Is Performance-Based Pay Necessary for College Presidents?
College presidents earn a median salary of $250,442. Did you know that their base salary only accounts for a portion of their earnings, and that many earn incentive pay that sometimes doubles their pay?
On top of this, many are rewarded a salary increase simply for completing their duties, rather than performance -- which would make better sense. Raises should also be based in this same manner and there should be a limit of how much incentive pay they can earn. Because this prestigious position already earns a considerable amount, there is no reason why they should earn more than double their base pay as an incentive, especially when tuition and the cost of a college education is on the rise.
The Chronicle of Higher Education released figures showing the earnings from the top paid college presidents in the United States. At private universities, presidents made well over a million dollars in 2011.
Benefits of tying performance to wage
When a college president's pay is tied to the success of students, they will have far more incentive to ensure that the quality of education at their respective institution is up to par with expectations from students, faculty, and parents.
A big advocate for trying presidential raises to performance is John O'Donnell, the Massachusetts Bay Community College President. "College presidents need to be more accountable," said O'Donnell.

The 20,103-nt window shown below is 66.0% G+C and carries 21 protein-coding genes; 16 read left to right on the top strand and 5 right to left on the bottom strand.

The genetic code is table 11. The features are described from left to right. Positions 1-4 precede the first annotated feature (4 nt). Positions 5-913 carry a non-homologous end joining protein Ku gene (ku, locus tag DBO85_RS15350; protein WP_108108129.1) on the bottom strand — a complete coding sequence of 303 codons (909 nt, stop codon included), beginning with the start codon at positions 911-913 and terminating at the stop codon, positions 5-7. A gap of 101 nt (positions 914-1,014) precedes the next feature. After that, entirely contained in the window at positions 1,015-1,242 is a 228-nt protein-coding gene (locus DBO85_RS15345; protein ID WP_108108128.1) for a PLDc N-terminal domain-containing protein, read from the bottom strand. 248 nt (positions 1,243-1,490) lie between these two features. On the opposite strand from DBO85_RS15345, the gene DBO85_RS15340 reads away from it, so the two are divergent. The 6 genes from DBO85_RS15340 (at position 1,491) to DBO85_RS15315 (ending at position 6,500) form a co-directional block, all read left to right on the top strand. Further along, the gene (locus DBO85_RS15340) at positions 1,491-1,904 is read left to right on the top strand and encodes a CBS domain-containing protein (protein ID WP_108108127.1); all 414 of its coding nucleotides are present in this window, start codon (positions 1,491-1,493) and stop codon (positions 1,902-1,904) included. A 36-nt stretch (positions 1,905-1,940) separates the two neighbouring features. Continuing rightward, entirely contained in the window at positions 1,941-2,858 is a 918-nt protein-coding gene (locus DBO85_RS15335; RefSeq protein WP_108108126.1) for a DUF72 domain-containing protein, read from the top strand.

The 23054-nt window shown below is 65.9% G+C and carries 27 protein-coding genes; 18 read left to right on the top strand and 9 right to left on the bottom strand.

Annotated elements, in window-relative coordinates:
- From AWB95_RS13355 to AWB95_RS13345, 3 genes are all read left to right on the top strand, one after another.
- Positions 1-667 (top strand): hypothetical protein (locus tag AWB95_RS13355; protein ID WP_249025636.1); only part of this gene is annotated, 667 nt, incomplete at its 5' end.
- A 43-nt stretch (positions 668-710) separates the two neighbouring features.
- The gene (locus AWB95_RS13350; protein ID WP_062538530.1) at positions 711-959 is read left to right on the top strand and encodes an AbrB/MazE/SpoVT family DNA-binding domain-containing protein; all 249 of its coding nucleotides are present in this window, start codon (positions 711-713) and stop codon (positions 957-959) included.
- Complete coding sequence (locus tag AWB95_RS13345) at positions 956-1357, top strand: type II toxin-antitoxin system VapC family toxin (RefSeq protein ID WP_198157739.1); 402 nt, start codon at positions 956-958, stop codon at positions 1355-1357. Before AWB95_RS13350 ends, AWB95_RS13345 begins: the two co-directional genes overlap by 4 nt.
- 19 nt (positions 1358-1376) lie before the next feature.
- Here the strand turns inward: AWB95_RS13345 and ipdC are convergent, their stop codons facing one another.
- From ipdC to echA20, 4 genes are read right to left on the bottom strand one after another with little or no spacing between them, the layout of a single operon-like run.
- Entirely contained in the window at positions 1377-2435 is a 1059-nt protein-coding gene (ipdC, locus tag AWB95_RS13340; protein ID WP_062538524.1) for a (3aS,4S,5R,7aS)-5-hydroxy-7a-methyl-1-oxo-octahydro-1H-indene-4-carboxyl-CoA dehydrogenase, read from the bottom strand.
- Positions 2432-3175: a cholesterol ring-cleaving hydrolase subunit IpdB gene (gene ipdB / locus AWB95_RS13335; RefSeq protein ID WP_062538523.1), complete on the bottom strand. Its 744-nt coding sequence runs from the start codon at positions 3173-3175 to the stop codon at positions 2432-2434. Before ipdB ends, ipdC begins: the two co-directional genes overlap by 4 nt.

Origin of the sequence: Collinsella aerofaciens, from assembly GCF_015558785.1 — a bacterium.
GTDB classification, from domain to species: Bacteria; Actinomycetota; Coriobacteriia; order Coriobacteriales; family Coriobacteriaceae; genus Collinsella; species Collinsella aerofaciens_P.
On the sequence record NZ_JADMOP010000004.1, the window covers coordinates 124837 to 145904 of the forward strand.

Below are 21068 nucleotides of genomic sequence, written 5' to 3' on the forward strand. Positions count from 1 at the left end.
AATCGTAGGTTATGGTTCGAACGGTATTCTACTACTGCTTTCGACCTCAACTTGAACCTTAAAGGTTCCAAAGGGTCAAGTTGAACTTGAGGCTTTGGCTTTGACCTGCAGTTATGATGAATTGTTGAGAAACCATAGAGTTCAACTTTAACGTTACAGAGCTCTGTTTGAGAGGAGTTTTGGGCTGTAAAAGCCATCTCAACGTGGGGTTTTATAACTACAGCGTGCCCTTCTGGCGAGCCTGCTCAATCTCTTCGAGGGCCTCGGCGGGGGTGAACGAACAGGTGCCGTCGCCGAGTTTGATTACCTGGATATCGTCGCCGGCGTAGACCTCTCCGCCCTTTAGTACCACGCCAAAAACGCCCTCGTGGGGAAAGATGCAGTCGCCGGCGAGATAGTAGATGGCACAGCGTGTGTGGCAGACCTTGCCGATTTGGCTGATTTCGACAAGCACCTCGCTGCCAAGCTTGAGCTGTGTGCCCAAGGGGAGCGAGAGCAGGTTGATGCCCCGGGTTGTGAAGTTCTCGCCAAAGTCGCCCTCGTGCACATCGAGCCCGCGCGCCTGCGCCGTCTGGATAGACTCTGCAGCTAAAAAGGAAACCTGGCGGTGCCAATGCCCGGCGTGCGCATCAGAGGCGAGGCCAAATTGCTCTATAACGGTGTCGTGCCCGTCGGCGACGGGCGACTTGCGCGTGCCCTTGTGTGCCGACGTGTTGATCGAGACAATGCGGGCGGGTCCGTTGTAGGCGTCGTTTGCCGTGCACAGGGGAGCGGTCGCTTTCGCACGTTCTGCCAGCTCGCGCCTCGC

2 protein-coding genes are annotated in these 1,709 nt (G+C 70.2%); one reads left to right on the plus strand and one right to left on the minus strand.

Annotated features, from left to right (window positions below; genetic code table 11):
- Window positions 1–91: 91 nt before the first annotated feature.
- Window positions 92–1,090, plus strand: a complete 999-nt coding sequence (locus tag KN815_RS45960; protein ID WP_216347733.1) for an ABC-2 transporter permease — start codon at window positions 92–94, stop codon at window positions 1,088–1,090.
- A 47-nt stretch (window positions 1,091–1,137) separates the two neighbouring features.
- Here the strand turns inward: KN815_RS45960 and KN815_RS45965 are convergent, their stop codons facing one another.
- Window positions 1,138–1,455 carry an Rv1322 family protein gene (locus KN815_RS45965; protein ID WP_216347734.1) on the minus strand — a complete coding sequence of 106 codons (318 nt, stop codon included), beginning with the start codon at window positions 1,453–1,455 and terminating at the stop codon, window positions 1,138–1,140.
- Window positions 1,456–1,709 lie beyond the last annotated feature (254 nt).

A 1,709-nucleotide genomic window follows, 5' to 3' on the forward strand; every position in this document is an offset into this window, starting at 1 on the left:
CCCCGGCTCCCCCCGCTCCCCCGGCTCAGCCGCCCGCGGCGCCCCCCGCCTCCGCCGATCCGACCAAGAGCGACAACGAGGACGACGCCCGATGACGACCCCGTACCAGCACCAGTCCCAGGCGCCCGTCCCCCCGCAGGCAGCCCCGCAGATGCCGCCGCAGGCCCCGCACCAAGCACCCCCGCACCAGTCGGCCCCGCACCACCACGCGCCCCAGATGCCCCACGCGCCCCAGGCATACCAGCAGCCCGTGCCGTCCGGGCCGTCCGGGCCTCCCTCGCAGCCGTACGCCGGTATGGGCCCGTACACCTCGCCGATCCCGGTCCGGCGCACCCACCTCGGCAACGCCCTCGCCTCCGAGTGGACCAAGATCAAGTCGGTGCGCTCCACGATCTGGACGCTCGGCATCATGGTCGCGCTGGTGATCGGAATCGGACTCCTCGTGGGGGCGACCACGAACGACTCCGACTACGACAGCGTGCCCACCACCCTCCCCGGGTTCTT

How presidents can increase student success after college
There are a variety of methods college presidents can implement on their campus in order to increase student success. The first would be to hold more job fairs, especially after students graduate. I remember seeing more college fairs pop up as my senior year of college came to a close; the only problem was that some of them conflicted with my class schedule, and that made it hard to view the positions being offered by local recruiters.
Presidents should also look to help students figure out ways to increase their potential to land an entry level position in their respective field. At the end of a college senior's career at a university, a survey could be given out to gauge how well prepared students feel about landing a job. A survey can serve to help provide an indication in regards to how well a president is performing.
More attention to detail is also ideal. What is even more in demand is someone that actually cares about the intellectual and personal development of all the students under their lead. Presidents should focus on educational standards and how well students are prepared to succeed in life and reach their goals, as opposed to earning big incentives for doing a "good" job.
Incentive pay should not exceed a percentage of their base pay. That would help institutions of higher learning hire presidents that actually care about educational standards above all else.
Let the statistics speak for themselves
The Bureau of Labor statistics conducts an annual study to determine the number of graduates that are able to find work after graduation. In a study released last April, the bureau revealed that the unemployment rate for college graduates between the age of 20 to 29 was at 12.6 percent. That is an alarmingly high number considering a college degree is supposed to significantly increase a person's chances at obtaining a job.
Employment is one thing, but finding work that relates to your major is another. While many students have found work after college, there are still many who have yet to find a position that relates to their field of study. Only 27 percent of graduates have a position in a field they actually studied. On top of the unemployment rate for college graduates being moderately high, many college graduates are most likely settling into jobs in order to secure some type of income.